Modern Novels set in Golden Age including Agatha Christie herself solving crimes

Fenella Woolgar playing a young Agatha Christie in Doctor Who

For those not of a geeky persuasion, you might not know that Agatha Christie has appeared in Doctor Who fighting giant alien wasps with David Tennant (clip here). I’ve learnt recently of a second fictional Christie appearance, appropriately solving a murder at a vicarage. At the Bodies From the Library conference (see my previous post), the panel were asked what works were keeping alive the Golden Age in the 21st Century and this was mentioned. It’s gone straight on to my too read list. It can’t be rubbish or the panel member wouldn’t have advocated for it and I wouldn’t have scribbled it in my little notebook. I failed to scribble down who exactly said it though.

Also mentioned more briefly were the Daisy Dalrymple series by Carola Dunn, which my Mum and I have been reading and posting to each other. Not up to Golden Age standards by someway, and falling into the cosy crime category, but on the whole good. I think one was really dreary. Begin with the first one and read in order, unlike Miss Marple books which can go in any order, and the dreary one is has a rather good one before and after. First one is Winter Garden Mystery (Daisy Dalrymple). They are set in the 1920s. Journalist the Honourable Miss Dalrymple keeps stumbling on bodies, hanging around , then listening to people unburden themselves till she solves the crime. Not above leading the police astray to protect the people she believes are innocent, she works so frequently with one detective that by about book 8 they are married in spite of the class difference. She carries on with her career, being a modern woman. The mental scars of WW1 occasionaly feature in different characters psyches (also the case with Golden Age detective Lord Peter Whimsy from the novels of Dorothy L. Sayers), but on the whole they are rather light in a nice relaxing way. Both my Mum and I prefer to read them when we feel ill or tired as they aren’t too taxing. Isn’t the cover awful though?! The rest don’t get much better. Don’t judge a book by it’s cover!

I’ve recently read the first in another series of mystery/detective books written now, which was less light, but also set in the 1920s –Maisie Dobbs (Maisie Dobbs Mystery 1).  I don’t think anyone at the conference mentioned it in the panel, but I think it’s good enough to recommend. The whole book revolves around First World War events affecting the lives of characters in the 1920s. It is sensitive and informative in dealing with soldiers who are horrificly disfigured and I felt I understood the period more after reading it. The back story of how Maisie became a detective is told in a long flash back, told aside from the detection plot. The skills of a pyschologist and detective are taught to her by a mentor, in a not too unlikely way and she really wants to help people, rather than accidentally being somewhere where a death has occurred, then suddenly discovering an aptitude for solving crime! I enjoyed it and would recommend. Can the rest of the series could be as good, as this novel gives so many pages over to Maisie’s life story – without that the author will have to plot a lot more around the crime I imagine. However there are ten Maisie Dobbs novels so far, so I must be wrong, and my Mum enjoyed book 2. Again they read in publishing order as the character’s lives make up much more of the book than a Miss Marple. Much better graphic design.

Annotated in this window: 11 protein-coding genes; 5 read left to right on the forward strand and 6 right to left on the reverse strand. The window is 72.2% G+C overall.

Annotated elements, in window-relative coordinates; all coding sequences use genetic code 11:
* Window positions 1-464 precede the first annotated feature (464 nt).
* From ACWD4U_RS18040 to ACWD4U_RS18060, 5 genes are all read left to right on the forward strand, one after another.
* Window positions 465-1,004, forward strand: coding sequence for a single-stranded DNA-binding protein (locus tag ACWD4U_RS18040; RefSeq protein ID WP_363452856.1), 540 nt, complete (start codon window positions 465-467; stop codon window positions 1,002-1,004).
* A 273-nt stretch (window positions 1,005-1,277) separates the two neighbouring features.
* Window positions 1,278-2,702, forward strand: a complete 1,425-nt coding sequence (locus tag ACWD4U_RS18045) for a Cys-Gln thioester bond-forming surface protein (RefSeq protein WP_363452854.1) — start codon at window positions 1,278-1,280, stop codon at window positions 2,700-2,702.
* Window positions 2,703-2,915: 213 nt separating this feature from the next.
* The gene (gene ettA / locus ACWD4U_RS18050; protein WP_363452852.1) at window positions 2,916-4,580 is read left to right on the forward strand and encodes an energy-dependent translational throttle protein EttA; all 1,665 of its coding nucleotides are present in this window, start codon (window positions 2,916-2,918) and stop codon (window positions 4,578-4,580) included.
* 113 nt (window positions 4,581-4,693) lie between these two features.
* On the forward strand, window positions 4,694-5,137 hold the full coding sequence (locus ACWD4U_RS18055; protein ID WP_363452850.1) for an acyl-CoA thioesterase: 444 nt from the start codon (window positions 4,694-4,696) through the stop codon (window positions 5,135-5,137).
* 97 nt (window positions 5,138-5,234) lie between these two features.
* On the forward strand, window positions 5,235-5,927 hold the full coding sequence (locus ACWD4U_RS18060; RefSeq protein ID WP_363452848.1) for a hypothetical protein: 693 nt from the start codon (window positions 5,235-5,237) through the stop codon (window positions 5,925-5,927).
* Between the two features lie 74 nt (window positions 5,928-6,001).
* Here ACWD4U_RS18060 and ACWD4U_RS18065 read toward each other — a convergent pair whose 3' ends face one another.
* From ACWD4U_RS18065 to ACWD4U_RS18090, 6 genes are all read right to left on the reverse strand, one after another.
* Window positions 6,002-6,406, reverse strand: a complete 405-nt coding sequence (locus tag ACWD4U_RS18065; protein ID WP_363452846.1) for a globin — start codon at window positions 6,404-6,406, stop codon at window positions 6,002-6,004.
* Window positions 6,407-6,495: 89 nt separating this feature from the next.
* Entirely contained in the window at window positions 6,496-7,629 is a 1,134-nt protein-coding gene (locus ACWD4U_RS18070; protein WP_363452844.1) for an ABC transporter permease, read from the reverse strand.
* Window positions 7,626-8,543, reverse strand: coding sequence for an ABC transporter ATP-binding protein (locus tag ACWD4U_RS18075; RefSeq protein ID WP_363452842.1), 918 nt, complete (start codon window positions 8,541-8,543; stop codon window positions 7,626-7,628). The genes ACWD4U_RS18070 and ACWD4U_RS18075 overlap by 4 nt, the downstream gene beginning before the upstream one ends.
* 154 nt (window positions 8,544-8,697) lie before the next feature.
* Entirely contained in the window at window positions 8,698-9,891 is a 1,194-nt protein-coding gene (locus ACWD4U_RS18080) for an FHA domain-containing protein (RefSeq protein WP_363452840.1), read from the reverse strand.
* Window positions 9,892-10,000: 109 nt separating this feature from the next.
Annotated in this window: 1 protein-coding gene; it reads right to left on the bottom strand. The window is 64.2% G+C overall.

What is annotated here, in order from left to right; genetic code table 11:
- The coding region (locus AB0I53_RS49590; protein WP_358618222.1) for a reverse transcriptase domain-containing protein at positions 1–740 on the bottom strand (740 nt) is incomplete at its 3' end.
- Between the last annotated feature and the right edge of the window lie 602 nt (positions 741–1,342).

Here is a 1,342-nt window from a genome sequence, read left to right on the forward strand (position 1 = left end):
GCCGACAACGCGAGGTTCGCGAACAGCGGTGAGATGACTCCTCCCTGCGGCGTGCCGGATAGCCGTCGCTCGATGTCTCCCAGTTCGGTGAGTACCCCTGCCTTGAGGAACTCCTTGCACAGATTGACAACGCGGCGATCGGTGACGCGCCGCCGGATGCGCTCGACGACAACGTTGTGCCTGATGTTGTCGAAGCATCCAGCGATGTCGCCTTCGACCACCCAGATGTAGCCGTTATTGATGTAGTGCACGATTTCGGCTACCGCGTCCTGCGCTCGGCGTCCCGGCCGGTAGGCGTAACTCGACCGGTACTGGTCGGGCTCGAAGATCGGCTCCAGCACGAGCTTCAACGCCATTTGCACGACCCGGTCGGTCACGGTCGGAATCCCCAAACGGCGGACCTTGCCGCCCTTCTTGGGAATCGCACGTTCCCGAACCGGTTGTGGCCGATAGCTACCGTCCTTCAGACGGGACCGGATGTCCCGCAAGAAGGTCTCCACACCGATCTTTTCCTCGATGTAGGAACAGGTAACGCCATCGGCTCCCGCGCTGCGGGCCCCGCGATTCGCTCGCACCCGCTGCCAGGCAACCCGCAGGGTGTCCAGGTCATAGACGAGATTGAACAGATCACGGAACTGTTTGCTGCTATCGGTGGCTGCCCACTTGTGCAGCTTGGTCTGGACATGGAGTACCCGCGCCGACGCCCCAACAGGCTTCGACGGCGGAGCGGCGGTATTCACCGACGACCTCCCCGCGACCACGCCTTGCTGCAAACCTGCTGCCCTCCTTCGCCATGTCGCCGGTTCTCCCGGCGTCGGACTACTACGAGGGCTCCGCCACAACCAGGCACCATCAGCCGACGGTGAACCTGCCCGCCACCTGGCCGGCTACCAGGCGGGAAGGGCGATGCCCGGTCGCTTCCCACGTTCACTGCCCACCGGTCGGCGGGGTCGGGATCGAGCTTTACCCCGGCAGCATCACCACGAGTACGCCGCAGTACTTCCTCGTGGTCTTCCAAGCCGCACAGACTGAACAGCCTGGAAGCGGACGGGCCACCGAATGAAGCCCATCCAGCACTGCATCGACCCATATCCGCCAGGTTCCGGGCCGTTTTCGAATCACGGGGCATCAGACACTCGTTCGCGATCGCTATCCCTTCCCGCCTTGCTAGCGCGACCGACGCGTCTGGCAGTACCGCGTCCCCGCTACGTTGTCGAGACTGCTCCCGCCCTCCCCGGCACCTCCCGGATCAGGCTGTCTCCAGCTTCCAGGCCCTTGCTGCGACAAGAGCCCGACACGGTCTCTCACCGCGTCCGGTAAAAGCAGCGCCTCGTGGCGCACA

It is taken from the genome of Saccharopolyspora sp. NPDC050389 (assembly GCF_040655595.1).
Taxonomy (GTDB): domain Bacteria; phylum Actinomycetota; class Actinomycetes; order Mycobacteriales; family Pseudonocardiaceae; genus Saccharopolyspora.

If you’d like to support my website, you can click through to Amazon to buy the novels via pictures like above or links and I get some money, probably a tiny amount like 0.005p (and in I’ve altered some of my previous posts which mention books so they are linked to Amazon too.) The money will go on cat food, copying fees at the library and yarn, so you know it will be well spent anyway.

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